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Response to happyslug (Reply #117)

Mon Mar 2, 2015, 08:16 AM

125. Some more on the subject of Jesus and divorce

I'll start with the basic Old Testament verse on the subject, Deuteronomy 24:1-4, which says,

Suppose a man enters into marriage with a woman, but she does not please him because he finds something objectionable about her, and so he writes her a certificate of divorce, puts it in her hand, and sends her out of his house; she then leaves his house and goes off to become another mans wife. Then suppose the second man dislikes her, writes her a bill of divorce, puts it in her hand, and sends her out of his house (or the second man who married her dies); her first husband, who sent her away, is not permitted to take her again to be his wife after she has been defiled; for that would be abhorrent to the Lord, and you shall not bring guilt on the land that the Lord your God is giving you as a possession.


The certificate of divorce was largely a way of protecting the woman. Under the code of Hammurabi, a woman's first husband could come back and re-claim her if her second husband died or divorced her, but this passage in Deuteronomy forbade him to do so. Divorce's main purpose was to permit re-marriage so that a woman would not starve or be forced into prostitution.

The problem is the word "objectionable". The Hebrew can be translated as "sexual immorality," so here the basis for divorce is sexual infidelity. It can also mean the same as the English word. So which is the correct meaning in this passage?

Before continuing, I should also mention Exodus 21-11

When a man sells his daughter as a slave, she shall not go out as the male slaves do. If she does not please her master, who designated her for himself, then he shall let her be redeemed; he shall have no right to sell her to a foreign people, since he has dealt unfairly with her. If he designates her for his son, he shall deal with her as with a daughter. If he takes another wife to himself, he shall not diminish the food, clothing, or marital rights of the first wife. And if he does not do these three things for her, she shall go out without debt, without payment of money.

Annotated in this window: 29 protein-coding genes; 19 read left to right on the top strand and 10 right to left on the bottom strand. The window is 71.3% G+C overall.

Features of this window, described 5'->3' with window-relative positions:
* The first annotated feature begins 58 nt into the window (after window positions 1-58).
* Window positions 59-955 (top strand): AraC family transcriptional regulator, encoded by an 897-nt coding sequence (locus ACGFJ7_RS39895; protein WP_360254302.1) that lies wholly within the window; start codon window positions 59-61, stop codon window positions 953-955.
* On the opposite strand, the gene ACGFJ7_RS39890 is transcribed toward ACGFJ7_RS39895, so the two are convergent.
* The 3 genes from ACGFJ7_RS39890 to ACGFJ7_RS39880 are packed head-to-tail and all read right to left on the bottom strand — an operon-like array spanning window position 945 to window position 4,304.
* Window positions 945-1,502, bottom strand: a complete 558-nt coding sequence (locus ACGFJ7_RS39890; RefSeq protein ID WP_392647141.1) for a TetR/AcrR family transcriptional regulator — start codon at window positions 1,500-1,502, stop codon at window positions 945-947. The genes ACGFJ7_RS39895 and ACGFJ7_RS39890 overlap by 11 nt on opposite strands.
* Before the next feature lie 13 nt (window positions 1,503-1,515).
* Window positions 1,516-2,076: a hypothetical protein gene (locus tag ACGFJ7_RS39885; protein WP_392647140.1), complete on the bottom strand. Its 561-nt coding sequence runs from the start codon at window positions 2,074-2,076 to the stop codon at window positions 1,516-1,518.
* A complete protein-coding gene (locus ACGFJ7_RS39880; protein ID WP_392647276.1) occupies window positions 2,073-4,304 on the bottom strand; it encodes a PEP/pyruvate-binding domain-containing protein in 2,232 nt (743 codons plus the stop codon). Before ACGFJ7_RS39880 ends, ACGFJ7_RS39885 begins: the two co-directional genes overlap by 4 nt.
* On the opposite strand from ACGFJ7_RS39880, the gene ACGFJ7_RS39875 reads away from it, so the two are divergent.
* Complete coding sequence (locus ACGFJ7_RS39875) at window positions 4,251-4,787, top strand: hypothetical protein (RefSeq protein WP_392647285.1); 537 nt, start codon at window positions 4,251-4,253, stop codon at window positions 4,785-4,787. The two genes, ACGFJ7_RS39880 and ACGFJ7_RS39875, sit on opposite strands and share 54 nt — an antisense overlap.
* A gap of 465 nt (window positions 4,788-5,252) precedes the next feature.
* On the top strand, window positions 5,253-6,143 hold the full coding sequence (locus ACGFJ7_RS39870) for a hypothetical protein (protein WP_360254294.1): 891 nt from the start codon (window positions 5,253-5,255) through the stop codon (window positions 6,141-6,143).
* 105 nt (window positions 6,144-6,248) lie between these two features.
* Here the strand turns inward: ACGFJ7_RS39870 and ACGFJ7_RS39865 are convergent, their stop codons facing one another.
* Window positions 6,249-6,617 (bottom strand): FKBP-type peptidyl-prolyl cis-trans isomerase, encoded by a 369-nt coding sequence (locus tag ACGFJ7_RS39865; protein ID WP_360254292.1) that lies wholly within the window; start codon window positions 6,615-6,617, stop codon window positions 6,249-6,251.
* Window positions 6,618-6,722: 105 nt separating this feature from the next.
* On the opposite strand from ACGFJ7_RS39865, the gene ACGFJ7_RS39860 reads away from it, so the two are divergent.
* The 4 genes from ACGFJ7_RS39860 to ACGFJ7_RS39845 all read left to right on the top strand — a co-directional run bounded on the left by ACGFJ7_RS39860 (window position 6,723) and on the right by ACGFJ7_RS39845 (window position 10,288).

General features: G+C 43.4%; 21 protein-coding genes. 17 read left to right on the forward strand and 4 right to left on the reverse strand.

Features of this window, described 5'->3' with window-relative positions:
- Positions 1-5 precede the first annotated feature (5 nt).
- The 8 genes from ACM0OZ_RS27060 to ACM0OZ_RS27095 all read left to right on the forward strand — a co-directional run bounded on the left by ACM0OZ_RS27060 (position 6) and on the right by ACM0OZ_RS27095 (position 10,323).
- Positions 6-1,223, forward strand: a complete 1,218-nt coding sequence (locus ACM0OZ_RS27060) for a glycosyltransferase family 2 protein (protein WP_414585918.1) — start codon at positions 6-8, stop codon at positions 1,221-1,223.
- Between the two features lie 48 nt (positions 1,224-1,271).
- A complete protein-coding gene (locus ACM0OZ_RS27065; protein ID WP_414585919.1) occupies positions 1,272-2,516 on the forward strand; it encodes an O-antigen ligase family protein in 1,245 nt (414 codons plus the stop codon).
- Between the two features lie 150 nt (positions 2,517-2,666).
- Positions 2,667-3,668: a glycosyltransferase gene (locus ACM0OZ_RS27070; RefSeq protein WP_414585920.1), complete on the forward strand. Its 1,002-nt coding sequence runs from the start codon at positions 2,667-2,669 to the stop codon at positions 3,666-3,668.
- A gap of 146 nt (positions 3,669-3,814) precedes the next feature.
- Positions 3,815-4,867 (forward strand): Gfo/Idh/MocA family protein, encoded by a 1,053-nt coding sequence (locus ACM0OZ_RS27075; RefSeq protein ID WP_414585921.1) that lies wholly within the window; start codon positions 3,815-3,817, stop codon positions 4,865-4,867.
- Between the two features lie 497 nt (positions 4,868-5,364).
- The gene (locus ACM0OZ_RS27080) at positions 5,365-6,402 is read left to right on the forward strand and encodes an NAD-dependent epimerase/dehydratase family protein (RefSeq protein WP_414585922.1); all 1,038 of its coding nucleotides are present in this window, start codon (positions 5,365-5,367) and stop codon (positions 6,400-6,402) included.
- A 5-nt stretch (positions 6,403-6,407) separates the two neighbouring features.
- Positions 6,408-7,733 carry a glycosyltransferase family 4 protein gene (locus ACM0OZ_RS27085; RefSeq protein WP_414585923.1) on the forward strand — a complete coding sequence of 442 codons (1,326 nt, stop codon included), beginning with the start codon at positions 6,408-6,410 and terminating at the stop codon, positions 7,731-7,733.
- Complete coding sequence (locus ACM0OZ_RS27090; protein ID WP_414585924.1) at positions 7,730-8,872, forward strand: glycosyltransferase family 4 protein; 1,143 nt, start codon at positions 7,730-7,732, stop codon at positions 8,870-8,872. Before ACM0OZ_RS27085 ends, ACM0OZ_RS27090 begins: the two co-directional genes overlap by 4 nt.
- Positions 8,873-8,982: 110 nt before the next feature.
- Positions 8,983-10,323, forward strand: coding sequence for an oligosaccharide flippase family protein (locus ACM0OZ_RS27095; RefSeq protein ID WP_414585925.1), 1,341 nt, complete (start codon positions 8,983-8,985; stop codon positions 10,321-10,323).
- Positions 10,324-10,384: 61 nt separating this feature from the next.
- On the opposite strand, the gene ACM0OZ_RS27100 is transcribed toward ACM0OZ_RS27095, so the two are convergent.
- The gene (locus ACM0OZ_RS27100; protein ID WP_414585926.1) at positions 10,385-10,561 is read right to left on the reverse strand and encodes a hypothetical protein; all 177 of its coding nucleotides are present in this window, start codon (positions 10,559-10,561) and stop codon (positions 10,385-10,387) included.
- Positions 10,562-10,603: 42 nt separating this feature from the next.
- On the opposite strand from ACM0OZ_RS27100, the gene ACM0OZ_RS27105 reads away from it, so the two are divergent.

While this law initially covered a slave wife in a polygamous marriage, over time the rabbis decided that it also covered wives who were free and marriages that were monogamous. The rabbis decided that this law gave a wife rights to food and clothing (and shelter and so on), as well as sexual intimacy and affection. So if a wife was abused, neglected or abandoned, she has the right to a divorce and subsequent remarriage.

A few decades before Jesus was born, two rabbis, Hillel and Shammai, debated Deuteronomy 24. Hillel noted the text said a man could divorce his wife for "a cause of sexual immorality." Since rabbis believed that every word in Scripture was there for a reason, Hillel decided that this word "cause" must refer to other grounds for divorce besides sexual immorality. Hillel believed a man could leave his wife for any reason: wearing her hair unbound, burning the toast or renting two consecutive chick flicks from Netflix.

Shammai, on the other hand, thought that Deuteronomy 24 only referred to sexual immorality, and that this "any cause" divorce was wrong.

Hillel's "any cause" divorce was popular among Jewish men. It was much easier to get, though it could be more expensive. It is almost certainly what Joseph was thinking of when he considered divorcing Mary "quietly" in Matthew 1:19 -- "quietly" being a technical term. He would graciously refuse to charge her with her infidelity, and get an "any cause" divorce even though hed still have to pay the bride price.

So apparently, when Jesus mentions divorce in Matthew 19, he is stating his position on the Shammai/Hillel debate. He is not talking about the legitimacy of divorce in general. No rabbi would have asked, "Is it ever lawful for someone to divorce?"; it would have been like asking, "Is it lawful to do what Moses said in the law?"

Jesus sided with Shammai on the interpretation of Deuteronomy 24:1. But Jesus and Paul (and Shammai) would have shared the rabbinic understanding that divorce is regrettable but permissible when the vow of fidelity, provision, or love has been broken and there is no repentance. This would include abuse and abandonment.

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